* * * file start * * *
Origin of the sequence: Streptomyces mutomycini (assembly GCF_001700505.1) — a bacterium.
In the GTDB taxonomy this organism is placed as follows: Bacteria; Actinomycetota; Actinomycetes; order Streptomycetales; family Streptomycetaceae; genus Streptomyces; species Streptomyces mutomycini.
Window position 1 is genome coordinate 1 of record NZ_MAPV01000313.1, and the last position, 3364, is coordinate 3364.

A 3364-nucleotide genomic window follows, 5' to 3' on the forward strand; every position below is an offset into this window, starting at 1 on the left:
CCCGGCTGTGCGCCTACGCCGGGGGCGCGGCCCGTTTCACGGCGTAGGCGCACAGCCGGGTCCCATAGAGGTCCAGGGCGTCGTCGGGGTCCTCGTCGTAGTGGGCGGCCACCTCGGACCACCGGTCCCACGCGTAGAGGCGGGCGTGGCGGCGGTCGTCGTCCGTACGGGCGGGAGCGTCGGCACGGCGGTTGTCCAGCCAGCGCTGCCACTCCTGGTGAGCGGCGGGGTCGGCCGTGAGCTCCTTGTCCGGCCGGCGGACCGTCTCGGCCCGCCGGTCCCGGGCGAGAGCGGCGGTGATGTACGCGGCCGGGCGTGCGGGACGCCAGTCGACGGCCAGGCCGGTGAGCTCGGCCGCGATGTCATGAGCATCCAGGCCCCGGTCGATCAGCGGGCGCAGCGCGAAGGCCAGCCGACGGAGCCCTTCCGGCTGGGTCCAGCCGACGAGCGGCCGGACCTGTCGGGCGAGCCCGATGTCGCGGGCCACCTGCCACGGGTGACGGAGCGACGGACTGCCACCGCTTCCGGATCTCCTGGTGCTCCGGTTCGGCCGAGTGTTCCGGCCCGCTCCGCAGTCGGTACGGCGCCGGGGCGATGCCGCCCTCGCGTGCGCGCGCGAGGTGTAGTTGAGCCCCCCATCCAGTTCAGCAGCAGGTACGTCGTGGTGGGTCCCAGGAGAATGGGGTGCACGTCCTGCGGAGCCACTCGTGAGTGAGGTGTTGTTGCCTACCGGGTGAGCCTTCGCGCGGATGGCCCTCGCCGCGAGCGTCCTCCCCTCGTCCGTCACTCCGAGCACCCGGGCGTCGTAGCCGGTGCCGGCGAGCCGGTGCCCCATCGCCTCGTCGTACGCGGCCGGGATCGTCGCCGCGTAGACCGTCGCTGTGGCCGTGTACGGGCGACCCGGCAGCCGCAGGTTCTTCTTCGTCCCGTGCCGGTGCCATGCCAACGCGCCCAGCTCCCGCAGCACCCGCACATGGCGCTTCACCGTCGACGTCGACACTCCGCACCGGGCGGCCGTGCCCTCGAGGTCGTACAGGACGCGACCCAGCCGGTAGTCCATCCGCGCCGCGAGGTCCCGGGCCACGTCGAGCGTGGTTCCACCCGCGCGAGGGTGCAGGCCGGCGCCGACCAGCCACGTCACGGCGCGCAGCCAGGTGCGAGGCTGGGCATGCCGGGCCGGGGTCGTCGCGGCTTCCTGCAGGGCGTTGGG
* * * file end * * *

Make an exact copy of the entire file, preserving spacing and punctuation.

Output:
Origin of the sequence: Streptomyces mutomycini (assembly GCF_001700505.1) — a bacterium.
In the GTDB taxonomy this organism is placed as follows: Bacteria; Actinomycetota; Actinomycetes; order Streptomycetales; family Streptomycetaceae; genus Streptomyces; species Streptomyces mutomycini.
Window position 1 is genome coordinate 1 of record NZ_MAPV01000313.1, and the last position, 3364, is coordinate 3364.

A 3364-nucleotide genomic window follows, 5' to 3' on the forward strand; every position below is an offset into this window, starting at 1 on the left:
CCCGGCTGTGCGCCTACGCCGGGGGCGCGGCCCGTTTCACGGCGTAGGCGCACAGCCGGGTCCCATAGAGGTCCAGGGCGTCGTCGGGGTCCTCGTCGTAGTGGGCGGCCACCTCGGACCACCGGTCCCACGCGTAGAGGCGGGCGTGGCGGCGGTCGTCGTCCGTACGGGCGGGAGCGTCGGCACGGCGGTTGTCCAGCCAGCGCTGCCACTCCTGGTGAGCGGCGGGGTCGGCCGTGAGCTCCTTGTCCGGCCGGCGGACCGTCTCGGCCCGCCGGTCCCGGGCGAGAGCGGCGGTGATGTACGCGGCCGGGCGTGCGGGACGCCAGTCGACGGCCAGGCCGGTGAGCTCGGCCGCGATGTCATGAGCATCCAGGCCCCGGTCGATCAGCGGGCGCAGCGCGAAGGCCAGCCGACGGAGCCCTTCCGGCTGGGTCCAGCCGACGAGCGGCCGGACCTGTCGGGCGAGCCCGATGTCGCGGGCCACCTGCCACGGGTGACGGAGCGACGGACTGCCACCGCTTCCGGATCTCCTGGTGCTCCGGTTCGGCCGAGTGTTCCGGCCCGCTCCGCAGTCGGTACGGCGCCGGGGCGATGCCGCCCTCGCGTGCGCGCGCGAGGTGTAGTTGAGCCCCCCATCCAGTTCAGCAGCAGGTACGTCGTGGTGGGTCCCAGGAGAATGGGGTGCACGTCCTGCGGAGCCACTCGTGAGTGAGGTGTTGTTGCCTACCGGGTGAGCCTTCGCGCGGATGGCCCTCGCCGCGAGCGTCCTCCCCTCGTCCGTCACTCCGAGCACCCGGGCGTCGTAGCCGGTGCCGGCGAGCCGGTGCCCCATCGCCTCGTCGTACGCGGCCGGGATCGTCGCCGCGTAGACCGTCGCTGTGGCCGTGTACGGGCGACCCGGCAGCCGCAGGTTCTTCTTCGTCCCGTGCCGGTGCCATGCCAACGCGCCCAGCTCCCGCAGCACCCGCACATGGCGCTTCACCGTCGACGTCGACACTCCGCACCGGGCGGCCGTGCCCTCGAGGTCGTACAGGACGCGACCCAGCCGGTAGTCCATCCGCGCCGCGAGGTCCCGGGCCACGTCGAGCGTGGTTCCACCCGCGCGAGGGTGCAGGCCGGCGCCGACCAGCCACGTCACGGCGCGCAGCCAGGTGCGAGGCTGGGCATGCCGGGCCGGGGTCGTCGCGGCTTCCTGCAGGGCGTTGGG